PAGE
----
There is an arresting image at the very start of the film where a wild emu follows David Gulpilil as if drawn by some strong spiritual source. Despite the fact that cancer is ravaging his angular body, he is still with us.
Gulpilil was the foremost indigenous dancer of his time and, in his own words, “the best dancer in the world.”
He spoke of his love of appearing in films and how easy and free his relationship with the camera was.
It is remarkable to consider that Gulpilil first appeared on the screen when he was 14. It is also remarkable that he was able to attend the red carpet world premiere of this documentary at the age of 63 at the Adelaide Festival in 2020.
Due to his supreme self confidence he regarded this film of his life as starring him because nobody else could play him.
Gulpilil now lives in Murray Bridge in South Australia to be close to specialist medical care.
Despite the devoted attention his carer Mary gives to him in some very touching scenes, Gulpilil still yearns to be on country and indeed has planned his funeral to take place in the Northern Territory near where he was born. In a surprising image there is a scene of Gulpilil lying in a suit and tie in a coffin with strips of celluloid strewn about his ‘corpse’ and coffin. Then his eyes spring open. I doubt that a traditional, indigenous funeral would be conducted in this way and I think this is an example of Gulpilil’s dark sense of humour.
Another startling aspect of Gulpilil’s creativity, and another manifestation of his spirituality are his beautiful paintings, many of which are in the collections of the Art Gallery Of South Australia.
As I attended the AACTA screening of this moving documentary, there was a panel discussion after the screening, where the panellists reminisced as to fond episodes in their interactions with Gulpilil.
Director Molly Reynolds stated how enthusiastic and involved with the documentary and, on some occasions, directed segments of the film himself. There are haunting scenes in the film of Gulpilil standing as part of the outback. Overcoming his illness Reynolds said Gulpilil himself would drive to the locations where the most evocative shots could be filmed.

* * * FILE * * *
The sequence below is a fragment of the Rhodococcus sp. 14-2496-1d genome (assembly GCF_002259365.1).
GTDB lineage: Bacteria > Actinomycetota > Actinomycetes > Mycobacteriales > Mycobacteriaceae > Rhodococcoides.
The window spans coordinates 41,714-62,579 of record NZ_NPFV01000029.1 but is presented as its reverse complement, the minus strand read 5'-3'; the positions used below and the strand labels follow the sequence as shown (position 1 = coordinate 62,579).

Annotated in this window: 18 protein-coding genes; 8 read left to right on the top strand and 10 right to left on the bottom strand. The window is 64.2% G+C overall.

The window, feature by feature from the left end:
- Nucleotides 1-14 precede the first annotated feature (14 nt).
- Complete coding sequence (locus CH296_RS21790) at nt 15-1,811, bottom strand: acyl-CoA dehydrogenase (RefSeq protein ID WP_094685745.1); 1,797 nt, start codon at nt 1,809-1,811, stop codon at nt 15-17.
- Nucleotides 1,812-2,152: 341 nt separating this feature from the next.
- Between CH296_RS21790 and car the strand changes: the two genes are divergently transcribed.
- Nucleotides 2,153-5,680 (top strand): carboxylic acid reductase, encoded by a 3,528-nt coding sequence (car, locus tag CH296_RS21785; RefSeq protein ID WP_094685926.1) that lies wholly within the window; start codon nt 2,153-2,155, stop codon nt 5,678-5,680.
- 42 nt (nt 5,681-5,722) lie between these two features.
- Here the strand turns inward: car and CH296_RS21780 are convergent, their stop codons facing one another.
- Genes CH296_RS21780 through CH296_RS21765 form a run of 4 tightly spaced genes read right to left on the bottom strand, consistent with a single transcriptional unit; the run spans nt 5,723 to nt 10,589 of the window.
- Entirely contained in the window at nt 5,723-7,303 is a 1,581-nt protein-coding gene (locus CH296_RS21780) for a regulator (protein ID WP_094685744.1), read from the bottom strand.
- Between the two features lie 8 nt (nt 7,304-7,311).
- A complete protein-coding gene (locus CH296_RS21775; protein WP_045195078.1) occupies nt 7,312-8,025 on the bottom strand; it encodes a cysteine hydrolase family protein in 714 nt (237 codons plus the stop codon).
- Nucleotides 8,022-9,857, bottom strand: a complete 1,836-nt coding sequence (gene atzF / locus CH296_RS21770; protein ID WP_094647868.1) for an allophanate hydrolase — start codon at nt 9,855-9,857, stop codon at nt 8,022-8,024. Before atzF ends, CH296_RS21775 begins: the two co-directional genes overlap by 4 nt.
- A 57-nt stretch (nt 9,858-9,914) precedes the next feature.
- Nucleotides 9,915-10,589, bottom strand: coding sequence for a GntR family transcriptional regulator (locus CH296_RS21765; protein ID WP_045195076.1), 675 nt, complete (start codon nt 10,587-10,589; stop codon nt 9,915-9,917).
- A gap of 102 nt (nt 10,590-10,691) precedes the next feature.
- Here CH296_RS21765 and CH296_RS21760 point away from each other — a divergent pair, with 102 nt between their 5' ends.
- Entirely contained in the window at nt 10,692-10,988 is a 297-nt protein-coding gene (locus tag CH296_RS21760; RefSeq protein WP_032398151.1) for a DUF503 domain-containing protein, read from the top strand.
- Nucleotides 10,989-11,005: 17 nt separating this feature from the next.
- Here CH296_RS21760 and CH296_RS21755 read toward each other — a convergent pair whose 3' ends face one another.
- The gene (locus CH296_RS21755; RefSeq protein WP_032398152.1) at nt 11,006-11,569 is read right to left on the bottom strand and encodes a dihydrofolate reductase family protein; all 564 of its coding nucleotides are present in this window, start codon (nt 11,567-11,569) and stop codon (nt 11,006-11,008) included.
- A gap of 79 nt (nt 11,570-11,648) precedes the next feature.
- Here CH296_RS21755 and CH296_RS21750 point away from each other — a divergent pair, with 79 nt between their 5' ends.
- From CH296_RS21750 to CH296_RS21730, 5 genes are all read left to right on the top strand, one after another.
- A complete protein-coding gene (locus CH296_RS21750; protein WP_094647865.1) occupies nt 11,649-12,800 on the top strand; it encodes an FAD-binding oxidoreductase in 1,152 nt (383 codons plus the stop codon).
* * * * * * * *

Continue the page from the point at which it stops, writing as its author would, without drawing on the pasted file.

Acclaimed director, writer and actress Leah Purcell recalled that when they were together in Washington DC Gulpilil expressed the hope that their accommodation would include a backyard so that he could build a campfire around which to eat and tell yarns.
Grant Page appeared with Gulpilil on nearly all his films as a movement and stunt choreographer and cheered up when he recalled their history together.
Prominent portrait artist Craig Ruddy painted a portrait of Gulpilil which won both the Archibald Prize and the People’s Choice Prize in 2014, a unique feat in the Prize’s history. As a sitter he found Gulpilil engaged, relaxed and cooperative. Occasionally, much to Ruddy’s amusement, Gulpilil would go walkabout.
Acclaimed Director Neil Armfield spoke about staging a one man show in Adelaide featuring Gulpilil talking about his life. Despite the fact that Armfield and Gulpilil had agreed on a script that was to be performed, during the performance Gulpilil would go off on tangents, which Armfield said he loved.
If you have ever been an admirer of David Gulpilil’s work over his long career you should go and see this documentary which is, in a way, his last will and testament.
MY NAME IS DAVID GULPILIL is in cinemas now.
Images by Ben Apfelbaum except for the featured image which is a still from the movie.